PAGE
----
For the last 35 years, Chris has carried on composing, mostly works for classical guitar. All of these remained unplayed in a professional capacity until 1996, when Paul Gregory came to play at the Manchester Guitar Circle. He asked Chris for a set of pieces that quoted folk-songs as their basis and the end result was A Garland of Grainger. Paul Gregory gave the premiere of the following spring at the Brighton Festival, and which continues to be in his repertoire today.
After that, several collaborations have occurred, and Chris wrote no less than eight works for Paul finishing with a 30 minute Quintet in 2002 Paul, being a lover of chamber works involving the guitar, asked Chris each time for works of different combinations of instruments with the guitar.
Since then other players including Karin Schaupp, Neil Smith and Philippe Lemaigre have played his Barrios transcriptions, and Craig Ogden (the Australian guitarist whose playing was included in the 'Notting Hill' film soundtrack), Shuko Shibata, Galina Vale, Scott Bradley, Duo Flamas, TrioConBrio and most recently the American born player, Valerie Hartzell, have played his original works.
As a result, Chris started receiving compositional commissions. He wrote a piece for the 2001 Dillington Festival, which was performed by the assembled students in the end-of-festival guitar orchestra recital. October 2001 saw the first performance by Craig Ogden and the multi percussionist Paul Tanner; of his 22-minute Sonatina for Tuned Percussion and Guitar which was first performed in Perth, and was then broadcast on Australian ABC, Classic FM, and more recently has written several works for the Cambridge Guitar Orchestra under the baton of Valerie Hartzell, and a new work for contralto and guitar for Valerie and singer Tamara McCoy based on the poems of Thomas Hardy, to be performed later on this year.
The (Older) Musician
Chris also reviews sheet music and recordings for the US-based Classical Guitar magazine, spent several years, and many enjoyable hours writing and performing in an acoustic instrumental cross-over group, Acoustic Moods, and is still in considerable demand as a transcriber. As such, he is regularly asked to transfer to manuscript, recorded guitar works which have never been printed, by a growing number of players, including Gordon Giltrap, to name but one famous writer/performer.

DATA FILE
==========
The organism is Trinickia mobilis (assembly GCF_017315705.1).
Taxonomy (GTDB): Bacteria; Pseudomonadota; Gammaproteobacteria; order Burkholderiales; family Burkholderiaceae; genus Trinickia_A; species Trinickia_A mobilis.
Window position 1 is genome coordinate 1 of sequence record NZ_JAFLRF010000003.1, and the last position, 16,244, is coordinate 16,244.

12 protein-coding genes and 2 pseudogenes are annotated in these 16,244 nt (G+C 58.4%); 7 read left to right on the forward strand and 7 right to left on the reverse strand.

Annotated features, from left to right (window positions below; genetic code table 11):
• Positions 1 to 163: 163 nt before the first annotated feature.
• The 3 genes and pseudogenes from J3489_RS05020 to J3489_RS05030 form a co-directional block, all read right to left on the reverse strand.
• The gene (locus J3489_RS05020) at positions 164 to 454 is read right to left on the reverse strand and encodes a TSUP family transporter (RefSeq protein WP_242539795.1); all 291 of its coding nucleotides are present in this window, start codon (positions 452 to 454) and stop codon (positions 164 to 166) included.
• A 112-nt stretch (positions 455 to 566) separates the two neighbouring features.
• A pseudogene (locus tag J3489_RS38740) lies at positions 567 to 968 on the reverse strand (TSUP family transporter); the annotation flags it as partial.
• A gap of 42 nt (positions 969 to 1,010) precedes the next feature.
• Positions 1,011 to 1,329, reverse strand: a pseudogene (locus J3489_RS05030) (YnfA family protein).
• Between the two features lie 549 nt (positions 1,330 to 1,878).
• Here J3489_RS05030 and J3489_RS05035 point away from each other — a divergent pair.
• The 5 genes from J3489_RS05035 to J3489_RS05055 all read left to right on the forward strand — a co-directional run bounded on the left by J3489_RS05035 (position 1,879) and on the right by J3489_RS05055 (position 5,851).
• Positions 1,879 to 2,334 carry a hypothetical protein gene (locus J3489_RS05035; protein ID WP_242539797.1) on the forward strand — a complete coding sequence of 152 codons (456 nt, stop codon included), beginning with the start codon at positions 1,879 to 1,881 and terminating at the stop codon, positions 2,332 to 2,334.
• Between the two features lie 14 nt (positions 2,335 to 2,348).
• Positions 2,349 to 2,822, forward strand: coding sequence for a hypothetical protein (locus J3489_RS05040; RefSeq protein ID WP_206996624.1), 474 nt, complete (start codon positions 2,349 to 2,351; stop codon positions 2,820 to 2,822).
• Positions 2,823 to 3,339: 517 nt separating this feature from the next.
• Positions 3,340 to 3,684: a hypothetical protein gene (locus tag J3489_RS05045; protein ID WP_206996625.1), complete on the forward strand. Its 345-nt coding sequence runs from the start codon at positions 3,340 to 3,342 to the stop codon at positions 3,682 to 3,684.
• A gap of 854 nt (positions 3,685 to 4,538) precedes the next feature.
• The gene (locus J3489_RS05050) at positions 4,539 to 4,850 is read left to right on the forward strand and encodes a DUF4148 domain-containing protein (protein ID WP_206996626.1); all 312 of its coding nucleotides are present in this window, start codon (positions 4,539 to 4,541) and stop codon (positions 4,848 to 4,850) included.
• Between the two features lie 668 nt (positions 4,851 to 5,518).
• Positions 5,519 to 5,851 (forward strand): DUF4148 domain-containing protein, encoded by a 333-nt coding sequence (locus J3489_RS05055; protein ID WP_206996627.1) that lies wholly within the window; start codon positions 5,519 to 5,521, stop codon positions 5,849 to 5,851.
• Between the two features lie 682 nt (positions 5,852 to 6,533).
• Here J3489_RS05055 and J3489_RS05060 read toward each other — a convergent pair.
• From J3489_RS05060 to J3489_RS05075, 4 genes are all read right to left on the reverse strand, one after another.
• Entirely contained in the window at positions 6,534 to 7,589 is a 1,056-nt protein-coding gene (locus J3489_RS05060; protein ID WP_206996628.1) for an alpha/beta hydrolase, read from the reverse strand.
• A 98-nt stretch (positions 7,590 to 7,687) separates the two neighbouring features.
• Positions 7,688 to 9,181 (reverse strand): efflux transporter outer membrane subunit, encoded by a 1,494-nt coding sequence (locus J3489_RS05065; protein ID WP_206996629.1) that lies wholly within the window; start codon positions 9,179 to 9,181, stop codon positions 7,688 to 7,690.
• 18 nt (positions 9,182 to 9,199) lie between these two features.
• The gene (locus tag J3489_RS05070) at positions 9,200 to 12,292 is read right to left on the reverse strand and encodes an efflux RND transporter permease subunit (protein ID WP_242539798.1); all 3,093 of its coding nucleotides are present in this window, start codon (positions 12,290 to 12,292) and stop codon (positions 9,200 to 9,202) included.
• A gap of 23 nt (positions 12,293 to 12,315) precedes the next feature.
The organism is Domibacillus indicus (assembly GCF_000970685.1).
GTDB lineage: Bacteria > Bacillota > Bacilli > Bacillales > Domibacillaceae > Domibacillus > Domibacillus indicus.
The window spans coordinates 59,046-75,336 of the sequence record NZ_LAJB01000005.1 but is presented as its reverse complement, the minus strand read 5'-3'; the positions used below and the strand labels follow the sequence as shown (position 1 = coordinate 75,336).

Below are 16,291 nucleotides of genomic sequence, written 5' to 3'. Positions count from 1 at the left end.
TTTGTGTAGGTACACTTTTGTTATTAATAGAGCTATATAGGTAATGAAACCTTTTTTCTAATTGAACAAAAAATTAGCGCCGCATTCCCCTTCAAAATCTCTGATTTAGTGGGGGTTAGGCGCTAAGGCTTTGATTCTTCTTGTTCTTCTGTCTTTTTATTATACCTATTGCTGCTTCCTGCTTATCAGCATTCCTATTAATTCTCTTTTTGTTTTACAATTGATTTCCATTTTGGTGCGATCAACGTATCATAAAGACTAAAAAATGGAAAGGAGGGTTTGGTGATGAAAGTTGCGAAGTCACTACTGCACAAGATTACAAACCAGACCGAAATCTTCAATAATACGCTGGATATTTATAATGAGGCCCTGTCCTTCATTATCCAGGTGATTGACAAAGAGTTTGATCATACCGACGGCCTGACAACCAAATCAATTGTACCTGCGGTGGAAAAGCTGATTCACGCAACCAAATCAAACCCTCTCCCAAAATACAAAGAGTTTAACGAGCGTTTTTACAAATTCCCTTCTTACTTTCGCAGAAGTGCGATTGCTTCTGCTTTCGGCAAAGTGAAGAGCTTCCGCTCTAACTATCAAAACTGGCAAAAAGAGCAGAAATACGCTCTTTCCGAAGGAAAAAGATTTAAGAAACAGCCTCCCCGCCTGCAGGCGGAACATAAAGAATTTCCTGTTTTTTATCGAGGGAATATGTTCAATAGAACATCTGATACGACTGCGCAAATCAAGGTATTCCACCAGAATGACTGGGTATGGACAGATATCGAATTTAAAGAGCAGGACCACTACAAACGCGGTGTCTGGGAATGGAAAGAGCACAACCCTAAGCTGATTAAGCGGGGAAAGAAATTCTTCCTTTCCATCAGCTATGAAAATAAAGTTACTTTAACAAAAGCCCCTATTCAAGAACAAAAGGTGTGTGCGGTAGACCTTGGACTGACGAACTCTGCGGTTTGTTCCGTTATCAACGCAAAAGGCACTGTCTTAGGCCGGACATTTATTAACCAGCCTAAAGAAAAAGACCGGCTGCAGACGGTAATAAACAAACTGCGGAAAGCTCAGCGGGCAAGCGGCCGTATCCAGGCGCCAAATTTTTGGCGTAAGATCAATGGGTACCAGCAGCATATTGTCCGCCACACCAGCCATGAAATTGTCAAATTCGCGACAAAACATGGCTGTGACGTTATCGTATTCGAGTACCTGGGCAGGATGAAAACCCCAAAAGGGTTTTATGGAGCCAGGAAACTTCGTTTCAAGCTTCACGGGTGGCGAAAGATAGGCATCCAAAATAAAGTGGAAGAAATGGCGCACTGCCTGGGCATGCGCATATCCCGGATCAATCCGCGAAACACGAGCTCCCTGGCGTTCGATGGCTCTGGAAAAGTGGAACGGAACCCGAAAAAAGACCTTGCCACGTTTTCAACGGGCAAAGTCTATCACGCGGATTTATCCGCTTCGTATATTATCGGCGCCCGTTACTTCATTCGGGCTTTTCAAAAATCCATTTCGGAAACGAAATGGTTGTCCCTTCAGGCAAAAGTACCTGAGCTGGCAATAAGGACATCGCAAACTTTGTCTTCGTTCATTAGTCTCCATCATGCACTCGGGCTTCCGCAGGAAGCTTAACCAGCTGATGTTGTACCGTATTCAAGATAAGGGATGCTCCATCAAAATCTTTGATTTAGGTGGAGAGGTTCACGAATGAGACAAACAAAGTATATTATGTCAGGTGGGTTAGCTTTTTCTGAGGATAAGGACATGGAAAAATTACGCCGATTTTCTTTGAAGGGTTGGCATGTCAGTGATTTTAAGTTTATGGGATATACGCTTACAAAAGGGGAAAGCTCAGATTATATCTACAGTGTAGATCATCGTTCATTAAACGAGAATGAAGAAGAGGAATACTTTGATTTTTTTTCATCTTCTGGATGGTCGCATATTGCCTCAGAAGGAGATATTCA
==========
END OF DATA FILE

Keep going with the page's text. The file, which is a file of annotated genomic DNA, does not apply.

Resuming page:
Chris has a large quantity of private guitar students and plays classical guitar at various functions. He makes himself available for private parties, wedding receptions and many other get-togethers where people want some light unobtrusive music in the background. After more than 35 years of doing this, Chris has more than six hours of unrepeated material to use on such occasions. His unusual ability to make up arrangements, on the spot, of requests he gets at such functions, has amassed more than two hours of his own arrangements of popular material. This has resulted in three recorded CDs of a total of 57 of them, called Making Arrangements, Further Arrangements and Alternative Arrangements. The sheet music for 20 of these pieces has been published by Lathkill Music, in 2 volumes called 'Ten Popular Songs Volumes 1 and 2'.
Lately, he has been using the skills of his Acoustic Moods compatriot, Tony Ward, to restore his entire recorded back catalogue of shows, songs, and performances from very breakable tape to CD and computer files, a work of love that took a number of years, but happily they are all restored and safe, and available to any interested parties to purchase.
Another important part of Chris’ time was the co-foundership of Manchester Acoustic Guitar with his old mate Chas Coghill. This came out of a decision to create a society dedicated to acoustic guitar-based music of all styles, rather than focusing specifically on any one style, such as classical or folk, as many other societies do. The society started up back in March 2006 and after twelve years goes from strength to strength, meets once a month, and includes not only an open-mic facility but also has occasional concerts organized.